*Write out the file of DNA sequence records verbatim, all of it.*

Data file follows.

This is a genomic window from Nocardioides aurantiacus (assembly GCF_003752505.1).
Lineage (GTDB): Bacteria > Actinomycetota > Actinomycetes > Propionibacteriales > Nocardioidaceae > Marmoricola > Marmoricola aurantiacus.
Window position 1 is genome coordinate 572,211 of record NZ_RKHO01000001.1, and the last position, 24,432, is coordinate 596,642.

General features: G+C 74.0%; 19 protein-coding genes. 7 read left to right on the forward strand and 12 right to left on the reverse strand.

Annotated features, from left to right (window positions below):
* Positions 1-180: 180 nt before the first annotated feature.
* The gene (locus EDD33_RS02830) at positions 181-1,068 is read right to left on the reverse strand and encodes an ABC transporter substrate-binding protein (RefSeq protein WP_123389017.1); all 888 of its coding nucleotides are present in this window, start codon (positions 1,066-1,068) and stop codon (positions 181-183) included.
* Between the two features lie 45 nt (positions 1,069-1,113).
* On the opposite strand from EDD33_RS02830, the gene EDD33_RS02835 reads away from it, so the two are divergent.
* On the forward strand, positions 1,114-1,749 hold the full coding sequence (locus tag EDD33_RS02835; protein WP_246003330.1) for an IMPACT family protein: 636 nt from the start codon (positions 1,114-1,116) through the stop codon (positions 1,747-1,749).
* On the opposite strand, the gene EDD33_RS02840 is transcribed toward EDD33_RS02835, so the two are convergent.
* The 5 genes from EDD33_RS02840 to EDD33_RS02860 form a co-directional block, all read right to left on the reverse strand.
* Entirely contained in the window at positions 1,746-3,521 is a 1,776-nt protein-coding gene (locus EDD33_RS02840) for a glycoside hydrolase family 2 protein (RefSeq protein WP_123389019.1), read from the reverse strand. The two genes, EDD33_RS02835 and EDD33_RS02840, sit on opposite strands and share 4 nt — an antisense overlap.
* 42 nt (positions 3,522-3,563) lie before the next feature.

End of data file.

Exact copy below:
This is a genomic window from Nocardioides aurantiacus (assembly GCF_003752505.1).
Lineage (GTDB): Bacteria > Actinomycetota > Actinomycetes > Propionibacteriales > Nocardioidaceae > Marmoricola > Marmoricola aurantiacus.
Window position 1 is genome coordinate 572,211 of record NZ_RKHO01000001.1, and the last position, 24,432, is coordinate 596,642.

General features: G+C 74.0%; 19 protein-coding genes. 7 read left to right on the forward strand and 12 right to left on the reverse strand.

Annotated features, from left to right (window positions below):
* Positions 1-180: 180 nt before the first annotated feature.
* The gene (locus EDD33_RS02830) at positions 181-1,068 is read right to left on the reverse strand and encodes an ABC transporter substrate-binding protein (RefSeq protein WP_123389017.1); all 888 of its coding nucleotides are present in this window, start codon (positions 1,066-1,068) and stop codon (positions 181-183) included.
* Between the two features lie 45 nt (positions 1,069-1,113).
* On the opposite strand from EDD33_RS02830, the gene EDD33_RS02835 reads away from it, so the two are divergent.
* On the forward strand, positions 1,114-1,749 hold the full coding sequence (locus tag EDD33_RS02835; protein WP_246003330.1) for an IMPACT family protein: 636 nt from the start codon (positions 1,114-1,116) through the stop codon (positions 1,747-1,749).
* On the opposite strand, the gene EDD33_RS02840 is transcribed toward EDD33_RS02835, so the two are convergent.
* The 5 genes from EDD33_RS02840 to EDD33_RS02860 form a co-directional block, all read right to left on the reverse strand.
* Entirely contained in the window at positions 1,746-3,521 is a 1,776-nt protein-coding gene (locus EDD33_RS02840) for a glycoside hydrolase family 2 protein (RefSeq protein WP_123389019.1), read from the reverse strand. The two genes, EDD33_RS02835 and EDD33_RS02840, sit on opposite strands and share 4 nt — an antisense overlap.
* 42 nt (positions 3,522-3,563) lie before the next feature.